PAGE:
LLDPaRN, jelly221,RN, missvictoriat, and 3 others like this.
  11. 3
    I totally agree with everything Moonshadeau just wrote. 100%

    I think for any one interested in doing traditional CNS work today, as eagle78 is, should not get totatlly discouraged -- the healthcare system still needs people to do the type of work done by the previous generation's CNS's. It's just that the roles and titles are evolving and we all need to pay attention to that and be a little flexible with our expectations.

    The CNS education and certification is still valuable. You just need to understand that your job might not called "CNS." You may have to take a job called "program coordinator" or "clinical educator" or a job in quality management, evidence-based practice, magnet coordinator, etc. You may also find it helpful to supplement the CNS education with continuing education and/or certifications in related functions to make you really attractive to an employer.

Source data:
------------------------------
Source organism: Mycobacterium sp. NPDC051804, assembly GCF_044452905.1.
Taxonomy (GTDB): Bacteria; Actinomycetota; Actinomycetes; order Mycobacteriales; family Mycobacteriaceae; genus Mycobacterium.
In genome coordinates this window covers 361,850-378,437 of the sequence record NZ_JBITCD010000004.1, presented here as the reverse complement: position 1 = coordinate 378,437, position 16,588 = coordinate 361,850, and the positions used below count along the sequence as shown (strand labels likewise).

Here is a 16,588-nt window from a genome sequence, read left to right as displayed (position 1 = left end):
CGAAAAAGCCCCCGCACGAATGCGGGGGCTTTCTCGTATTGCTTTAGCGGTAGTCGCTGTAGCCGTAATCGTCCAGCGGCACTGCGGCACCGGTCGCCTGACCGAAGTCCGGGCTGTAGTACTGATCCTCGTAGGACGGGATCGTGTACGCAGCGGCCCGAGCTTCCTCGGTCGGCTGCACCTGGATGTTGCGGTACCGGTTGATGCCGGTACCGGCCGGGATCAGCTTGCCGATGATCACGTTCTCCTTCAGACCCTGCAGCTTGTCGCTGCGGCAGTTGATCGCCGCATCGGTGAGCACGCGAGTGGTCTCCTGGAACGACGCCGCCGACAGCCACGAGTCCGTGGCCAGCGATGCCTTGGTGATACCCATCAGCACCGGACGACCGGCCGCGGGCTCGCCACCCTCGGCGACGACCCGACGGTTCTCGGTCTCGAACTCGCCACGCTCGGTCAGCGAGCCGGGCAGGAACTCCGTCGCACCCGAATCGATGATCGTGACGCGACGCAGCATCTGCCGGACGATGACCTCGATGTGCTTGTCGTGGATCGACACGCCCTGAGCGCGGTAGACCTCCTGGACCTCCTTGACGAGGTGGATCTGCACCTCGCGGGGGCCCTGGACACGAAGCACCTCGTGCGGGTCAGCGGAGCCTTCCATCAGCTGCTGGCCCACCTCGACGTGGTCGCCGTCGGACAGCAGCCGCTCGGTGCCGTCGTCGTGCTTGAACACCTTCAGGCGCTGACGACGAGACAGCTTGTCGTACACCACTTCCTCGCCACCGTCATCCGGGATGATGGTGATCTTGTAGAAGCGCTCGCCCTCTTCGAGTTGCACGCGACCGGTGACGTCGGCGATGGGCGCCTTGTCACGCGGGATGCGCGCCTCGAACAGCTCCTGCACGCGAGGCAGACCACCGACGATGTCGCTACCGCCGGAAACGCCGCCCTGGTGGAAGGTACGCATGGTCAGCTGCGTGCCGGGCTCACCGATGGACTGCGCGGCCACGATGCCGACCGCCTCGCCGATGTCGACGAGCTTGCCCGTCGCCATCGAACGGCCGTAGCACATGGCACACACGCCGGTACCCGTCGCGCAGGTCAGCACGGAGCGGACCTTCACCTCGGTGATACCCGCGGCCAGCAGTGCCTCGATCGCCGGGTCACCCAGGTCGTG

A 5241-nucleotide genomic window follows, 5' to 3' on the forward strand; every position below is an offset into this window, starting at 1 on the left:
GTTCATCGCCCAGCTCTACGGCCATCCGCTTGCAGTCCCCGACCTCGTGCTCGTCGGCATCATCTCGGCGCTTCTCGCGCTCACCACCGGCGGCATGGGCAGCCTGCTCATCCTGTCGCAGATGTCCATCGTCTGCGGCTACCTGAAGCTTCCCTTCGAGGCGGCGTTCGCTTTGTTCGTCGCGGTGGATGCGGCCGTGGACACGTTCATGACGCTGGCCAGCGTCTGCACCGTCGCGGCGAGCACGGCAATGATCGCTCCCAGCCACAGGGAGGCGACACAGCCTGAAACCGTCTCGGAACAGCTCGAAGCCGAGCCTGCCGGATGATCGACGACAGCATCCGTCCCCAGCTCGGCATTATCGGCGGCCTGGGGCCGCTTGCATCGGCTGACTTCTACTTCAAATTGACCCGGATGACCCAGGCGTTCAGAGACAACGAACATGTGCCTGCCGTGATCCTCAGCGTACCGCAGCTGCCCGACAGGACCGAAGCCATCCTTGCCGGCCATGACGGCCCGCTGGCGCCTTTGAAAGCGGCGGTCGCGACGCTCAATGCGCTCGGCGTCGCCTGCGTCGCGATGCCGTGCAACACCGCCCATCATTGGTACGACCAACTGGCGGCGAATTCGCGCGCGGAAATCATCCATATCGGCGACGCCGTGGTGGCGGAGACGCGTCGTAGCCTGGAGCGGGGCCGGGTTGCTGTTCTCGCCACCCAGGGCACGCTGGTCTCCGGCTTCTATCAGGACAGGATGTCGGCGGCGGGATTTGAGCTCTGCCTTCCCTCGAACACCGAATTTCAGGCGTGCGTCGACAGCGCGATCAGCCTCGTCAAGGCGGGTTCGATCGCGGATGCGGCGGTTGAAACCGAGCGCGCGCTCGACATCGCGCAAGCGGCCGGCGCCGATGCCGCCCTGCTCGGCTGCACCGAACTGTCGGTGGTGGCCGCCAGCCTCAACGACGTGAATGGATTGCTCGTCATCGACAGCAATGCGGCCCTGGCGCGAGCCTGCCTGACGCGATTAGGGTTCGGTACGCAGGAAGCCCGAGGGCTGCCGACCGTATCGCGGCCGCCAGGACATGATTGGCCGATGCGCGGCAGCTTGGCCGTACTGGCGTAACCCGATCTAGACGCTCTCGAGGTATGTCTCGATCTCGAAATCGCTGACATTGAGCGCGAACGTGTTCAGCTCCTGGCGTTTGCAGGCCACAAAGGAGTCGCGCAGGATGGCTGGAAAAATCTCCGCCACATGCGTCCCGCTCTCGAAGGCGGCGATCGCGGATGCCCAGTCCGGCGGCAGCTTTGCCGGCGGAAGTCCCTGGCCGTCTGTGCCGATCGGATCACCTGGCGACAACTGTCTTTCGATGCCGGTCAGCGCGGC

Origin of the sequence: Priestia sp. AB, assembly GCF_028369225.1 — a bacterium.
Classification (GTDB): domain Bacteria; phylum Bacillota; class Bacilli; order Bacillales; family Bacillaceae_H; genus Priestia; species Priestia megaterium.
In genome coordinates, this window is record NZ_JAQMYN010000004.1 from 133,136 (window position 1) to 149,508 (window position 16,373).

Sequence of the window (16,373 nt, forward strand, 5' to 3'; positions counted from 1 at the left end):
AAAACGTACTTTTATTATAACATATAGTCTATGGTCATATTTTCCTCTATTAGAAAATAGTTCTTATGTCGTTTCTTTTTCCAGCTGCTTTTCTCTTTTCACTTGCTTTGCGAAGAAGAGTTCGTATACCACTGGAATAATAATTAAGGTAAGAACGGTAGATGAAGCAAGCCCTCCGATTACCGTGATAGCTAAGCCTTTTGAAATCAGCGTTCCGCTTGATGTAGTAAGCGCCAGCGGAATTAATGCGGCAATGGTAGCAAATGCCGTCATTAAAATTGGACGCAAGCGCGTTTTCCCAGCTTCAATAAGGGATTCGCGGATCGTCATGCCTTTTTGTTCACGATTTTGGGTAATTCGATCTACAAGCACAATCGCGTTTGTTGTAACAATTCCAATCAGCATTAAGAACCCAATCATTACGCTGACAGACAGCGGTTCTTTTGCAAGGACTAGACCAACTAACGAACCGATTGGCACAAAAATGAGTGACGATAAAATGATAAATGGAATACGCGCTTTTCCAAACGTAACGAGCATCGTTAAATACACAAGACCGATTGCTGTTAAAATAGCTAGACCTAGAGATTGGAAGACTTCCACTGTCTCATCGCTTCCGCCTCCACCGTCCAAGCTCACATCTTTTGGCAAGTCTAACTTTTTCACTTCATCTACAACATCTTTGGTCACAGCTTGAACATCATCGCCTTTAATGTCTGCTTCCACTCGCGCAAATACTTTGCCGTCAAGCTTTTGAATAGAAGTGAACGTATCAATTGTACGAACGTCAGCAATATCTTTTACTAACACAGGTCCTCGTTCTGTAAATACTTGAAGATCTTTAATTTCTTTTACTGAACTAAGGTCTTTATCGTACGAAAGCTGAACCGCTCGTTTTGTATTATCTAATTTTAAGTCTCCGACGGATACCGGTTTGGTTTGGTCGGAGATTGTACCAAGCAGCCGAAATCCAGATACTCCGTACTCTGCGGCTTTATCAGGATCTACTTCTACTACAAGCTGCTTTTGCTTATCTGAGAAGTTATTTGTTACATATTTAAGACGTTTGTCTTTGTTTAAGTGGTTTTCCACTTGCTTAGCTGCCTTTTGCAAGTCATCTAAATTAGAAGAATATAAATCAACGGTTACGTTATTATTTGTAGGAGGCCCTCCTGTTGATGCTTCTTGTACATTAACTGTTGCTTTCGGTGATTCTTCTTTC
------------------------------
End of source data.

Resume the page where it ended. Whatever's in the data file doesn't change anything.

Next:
For example, my hospital has no positions technically labeled "CNS," -- but we have lots of people doing CNS-type work in positions with different labels. And we are almost always looking for people who can fill those positions because they are hard to find.
    LLDPaRN, SHGR, and tyloo like this.
  12. 0
    Thank you both for your encoraging responses. I will keep my goal of getting CNS certification. Everything you both described is exactly what I am looking for. You really inspire me and I hope to be able to contribute as you two obviously have. Thank you again, this really helps. Be Blessed!!!